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Scientific research helps prevent COVID-19

Scientific research helps prevent COVID-19 - Photo 1.

Assoc. Prof. Dr. Pham Quang Thai – Photo: NVCC

It is expected that the winning work will be announced and awarded this May, on the occasion of Vietnam Science and Technology Day.

I really like the concept of adapting to the epidemic that Vietnam applies, that is, adapting to each period, each stage, each decision for each period is valid at that time. If at that time we also have a floating point of view, at the time of a strong outbreak, the number of deaths will increase sooner rather than the second half of 2021.

Assoc. Prof. Dr. Pham Quang Thai

Science helps to cope in times of danger

At this point, maybe we are all “accustomed” to the disease COVID-19, the disease caused by the corona virus. But at the beginning of 2020, COVID-19 (originally known as acute pneumonia caused by new strain of corona virus) was the fear of many people, “what if” they were infected, then had to be isolated and traced. .. It was in those early days that Dr. Thai’s team embarked on research.

“The important thing when fighting the epidemic is knowing the spreading characteristics of the virus: how it is transmitted, what are the symptoms of the disease… In the early stages, we just think that the infected person has a fever but not enough information. There are people who have no symptoms, if only screening cases through body temperature checks like in the beginning, they sometimes “survive” all cases”, Dr. Thai shared with Tuoi Tre reporter.

At that time, COVID-19 was a very new disease, the world also had very little information about the disease, the original theory was that this was an animal-to-human disease, but difficult to spread from person to person.

Starting the research, with data on over 200 cases recorded in the first 100 days of COVID-19 appearing in Vietnam, Dr. Thai and his colleagues drew many important conclusions: COVID-19 spreads easily Person-to-person transmission, transmission from the time F0 is asymptomatic, and the coefficient of transmission are very much related to the anti-epidemic strategy.

In Vietnam at that time, tracing and isolating each case was applied, so the infection coefficient was just over 1, while the world was from 2.1 to 6.

If the infection coefficient is less than 1, the epidemic will soon end, if the coefficient is equal to 1, the epidemic is still there but can be “circled”, and the higher the coefficient, the more contagious the epidemic. At that time, each country had its own anti-epidemic view, some places declared “living with the epidemic” and floating, so it spread quite widely.

This view causes the number of cases to increase rapidly, on the one hand, the rate of natural immunity also increases rapidly, but without a vaccine, there are not many drugs to treat and the resources of the health system are limited. can resist.

Don’t miss any which case?

And to have conclusions in the first 100 days, Dr. Thai and his colleagues did not miss any cases in these 100 days, even “tracing back” to find “traces” such as when symptoms started. , test date, infect who…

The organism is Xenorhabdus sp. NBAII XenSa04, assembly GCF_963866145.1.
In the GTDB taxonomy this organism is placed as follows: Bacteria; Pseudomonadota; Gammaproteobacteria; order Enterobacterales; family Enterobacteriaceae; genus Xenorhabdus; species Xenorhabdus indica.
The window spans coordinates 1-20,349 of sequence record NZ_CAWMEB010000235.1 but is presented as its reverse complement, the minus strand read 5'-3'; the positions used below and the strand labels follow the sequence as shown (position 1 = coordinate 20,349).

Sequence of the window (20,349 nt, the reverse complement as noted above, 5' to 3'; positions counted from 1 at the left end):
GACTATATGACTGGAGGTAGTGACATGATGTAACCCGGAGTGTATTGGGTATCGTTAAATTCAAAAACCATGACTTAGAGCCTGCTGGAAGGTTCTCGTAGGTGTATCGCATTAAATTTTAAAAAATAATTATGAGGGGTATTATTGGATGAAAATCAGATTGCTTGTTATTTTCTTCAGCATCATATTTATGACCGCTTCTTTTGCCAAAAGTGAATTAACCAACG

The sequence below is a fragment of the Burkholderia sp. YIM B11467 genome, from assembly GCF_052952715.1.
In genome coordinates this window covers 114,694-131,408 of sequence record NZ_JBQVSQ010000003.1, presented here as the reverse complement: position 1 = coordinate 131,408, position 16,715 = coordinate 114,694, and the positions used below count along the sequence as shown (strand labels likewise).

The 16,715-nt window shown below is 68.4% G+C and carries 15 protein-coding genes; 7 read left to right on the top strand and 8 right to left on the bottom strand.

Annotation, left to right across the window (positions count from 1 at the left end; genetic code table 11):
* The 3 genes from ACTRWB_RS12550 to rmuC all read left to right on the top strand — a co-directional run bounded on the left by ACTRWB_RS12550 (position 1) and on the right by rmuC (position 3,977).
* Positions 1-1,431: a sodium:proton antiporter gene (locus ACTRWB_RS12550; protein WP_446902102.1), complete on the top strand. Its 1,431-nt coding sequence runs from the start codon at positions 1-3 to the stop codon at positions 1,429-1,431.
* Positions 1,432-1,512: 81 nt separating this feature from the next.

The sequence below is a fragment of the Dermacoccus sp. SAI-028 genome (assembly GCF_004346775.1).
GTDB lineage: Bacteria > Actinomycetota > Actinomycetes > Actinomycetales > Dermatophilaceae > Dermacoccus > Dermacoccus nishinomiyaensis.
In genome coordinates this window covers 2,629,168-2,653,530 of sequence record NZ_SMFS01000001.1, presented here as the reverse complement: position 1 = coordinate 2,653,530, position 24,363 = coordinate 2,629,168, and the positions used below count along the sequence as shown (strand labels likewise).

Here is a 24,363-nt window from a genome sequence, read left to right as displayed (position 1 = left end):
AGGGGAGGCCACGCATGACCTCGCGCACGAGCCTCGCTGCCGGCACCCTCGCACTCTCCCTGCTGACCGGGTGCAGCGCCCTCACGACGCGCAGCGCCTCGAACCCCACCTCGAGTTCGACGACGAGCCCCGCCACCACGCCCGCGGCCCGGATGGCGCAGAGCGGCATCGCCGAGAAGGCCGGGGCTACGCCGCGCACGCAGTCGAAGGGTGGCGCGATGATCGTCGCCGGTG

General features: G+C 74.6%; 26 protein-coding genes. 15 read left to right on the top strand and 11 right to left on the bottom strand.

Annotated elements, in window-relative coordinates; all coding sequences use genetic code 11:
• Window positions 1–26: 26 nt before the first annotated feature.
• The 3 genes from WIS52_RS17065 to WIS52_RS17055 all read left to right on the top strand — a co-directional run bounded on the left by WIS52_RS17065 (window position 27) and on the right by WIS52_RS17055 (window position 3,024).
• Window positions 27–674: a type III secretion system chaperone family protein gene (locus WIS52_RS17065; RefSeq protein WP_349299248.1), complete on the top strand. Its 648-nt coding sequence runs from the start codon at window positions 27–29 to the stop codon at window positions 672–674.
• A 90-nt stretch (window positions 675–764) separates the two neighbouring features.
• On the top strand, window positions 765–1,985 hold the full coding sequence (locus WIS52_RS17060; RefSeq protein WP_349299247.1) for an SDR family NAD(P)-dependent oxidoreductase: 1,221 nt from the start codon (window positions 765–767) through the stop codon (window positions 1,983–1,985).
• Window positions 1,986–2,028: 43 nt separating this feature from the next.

Lots of retrospectives to analyze case-by-case information. The fact that from the end of April 2020, the epidemic was stable until July (until the epidemic broke out in Da Nang), proving that Vietnam’s strategy in the first days was very reasonable.

And taking that “opportunity”, Dr. Thai and his colleagues completed the research and submitted it to the journal Clinical Infectious Diseases – the world’s leading journal on infectious diseases. On June 2, 2020, it was approved for publication and on August 27, 2020, it was published after the review process.

The study was used as evidence of the anti-epidemic results at that time in Vietnam, cited many times in international media channels. The results of the study have also been previously sent to the National Epidemic Prevention and Control Steering Committee, providing evidence and contributing a voice to policy making on COVID-19 prevention in Vietnam.

These days, when returning at the time of the first 100 days of anti-epidemic, Dr. Thai said the research results have contributed to changing the strategy of screening cases at the airport, sharing Vietnam’s experience with the world. . “The results of asymptomatic transmission have been used by the World Health Organization and the US CDC to recommend general epidemic control measures,” said Dr. Thai.

Assoc. Prof. Dr. Pham Quang Thai, 46 years old, is the deputy head of the infectious disease control department of the National Institute of Hygiene and Epidemiology. Dr. Thai has also joined the Rapid Response Team to investigate and respond to many epidemics in the country from 2000 to present. From March 2020, Dr. Thai joined the Quick Response Information Team under the National Steering Committee for COVID-19 Prevention and Control.

5 nominations for Ta Quang Buu Award in 2022

The Ministry of Science and Technology has announced 5 nominations for Ta Quang Buu Award in 2022, including three main nominations: Prof. Dr. Ngo Viet Trung – Vietnam Academy of Science and Technology; Assoc. Prof. Dr. Nguyen Thi Le Thu – University of Science and Technology (National University of Ho Chi Minh City); Dr. Pham Quang Thai – National Institute of Hygiene and Epidemiology (Ministry of Health).

The Young Prize also includes two nominations: Dr. Doan Le Hoang Tan – Research Center for Nanostructured and Molecular Materials (National University of Ho Chi Minh City); Dr. Tran Tien Anh – Vietnam Maritime University.

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